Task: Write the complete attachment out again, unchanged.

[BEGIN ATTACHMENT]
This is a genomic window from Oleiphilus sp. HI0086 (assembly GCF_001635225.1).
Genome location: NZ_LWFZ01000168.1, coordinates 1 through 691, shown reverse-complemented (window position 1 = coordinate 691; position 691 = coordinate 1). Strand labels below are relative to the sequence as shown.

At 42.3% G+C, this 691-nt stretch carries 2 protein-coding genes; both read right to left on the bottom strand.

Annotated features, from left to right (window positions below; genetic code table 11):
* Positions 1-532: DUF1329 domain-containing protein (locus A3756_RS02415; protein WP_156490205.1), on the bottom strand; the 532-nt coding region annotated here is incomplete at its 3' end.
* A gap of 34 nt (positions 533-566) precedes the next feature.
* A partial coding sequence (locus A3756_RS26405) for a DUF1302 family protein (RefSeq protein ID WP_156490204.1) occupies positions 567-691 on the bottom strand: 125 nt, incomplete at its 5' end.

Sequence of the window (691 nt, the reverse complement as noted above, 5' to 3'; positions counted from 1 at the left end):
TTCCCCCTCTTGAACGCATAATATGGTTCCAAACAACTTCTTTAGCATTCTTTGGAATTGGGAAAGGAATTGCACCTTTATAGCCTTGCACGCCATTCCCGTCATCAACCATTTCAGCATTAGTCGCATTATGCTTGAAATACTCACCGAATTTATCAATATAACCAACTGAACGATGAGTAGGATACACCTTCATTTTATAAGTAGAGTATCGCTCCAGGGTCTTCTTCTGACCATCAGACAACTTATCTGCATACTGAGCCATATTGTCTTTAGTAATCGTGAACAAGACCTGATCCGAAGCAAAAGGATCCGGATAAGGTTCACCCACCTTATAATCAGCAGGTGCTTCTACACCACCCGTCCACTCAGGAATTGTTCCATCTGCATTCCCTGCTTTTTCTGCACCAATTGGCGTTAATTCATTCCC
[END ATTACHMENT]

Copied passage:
This is a genomic window from Oleiphilus sp. HI0086 (assembly GCF_001635225.1).
Genome location: NZ_LWFZ01000168.1, coordinates 1 through 691, shown reverse-complemented (window position 1 = coordinate 691; position 691 = coordinate 1). Strand labels below are relative to the sequence as shown.

At 42.3% G+C, this 691-nt stretch carries 2 protein-coding genes; both read right to left on the bottom strand.

Annotated features, from left to right (window positions below; genetic code table 11):
* Positions 1-532: DUF1329 domain-containing protein (locus A3756_RS02415; protein WP_156490205.1), on the bottom strand; the 532-nt coding region annotated here is incomplete at its 3' end.
* A gap of 34 nt (positions 533-566) precedes the next feature.
* A partial coding sequence (locus A3756_RS26405) for a DUF1302 family protein (RefSeq protein ID WP_156490204.1) occupies positions 567-691 on the bottom strand: 125 nt, incomplete at its 5' end.

Sequence of the window (691 nt, the reverse complement as noted above, 5' to 3'; positions counted from 1 at the left end):
TTCCCCCTCTTGAACGCATAATATGGTTCCAAACAACTTCTTTAGCATTCTTTGGAATTGGGAAAGGAATTGCACCTTTATAGCCTTGCACGCCATTCCCGTCATCAACCATTTCAGCATTAGTCGCATTATGCTTGAAATACTCACCGAATTTATCAATATAACCAACTGAACGATGAGTAGGATACACCTTCATTTTATAAGTAGAGTATCGCTCCAGGGTCTTCTTCTGACCATCAGACAACTTATCTGCATACTGAGCCATATTGTCTTTAGTAATCGTGAACAAGACCTGATCCGAAGCAAAAGGATCCGGATAAGGTTCACCCACCTTATAATCAGCAGGTGCTTCTACACCACCCGTCCACTCAGGAATTGTTCCATCTGCATTCCCTGCTTTTTCTGCACCAATTGGCGTTAATTCATTCCC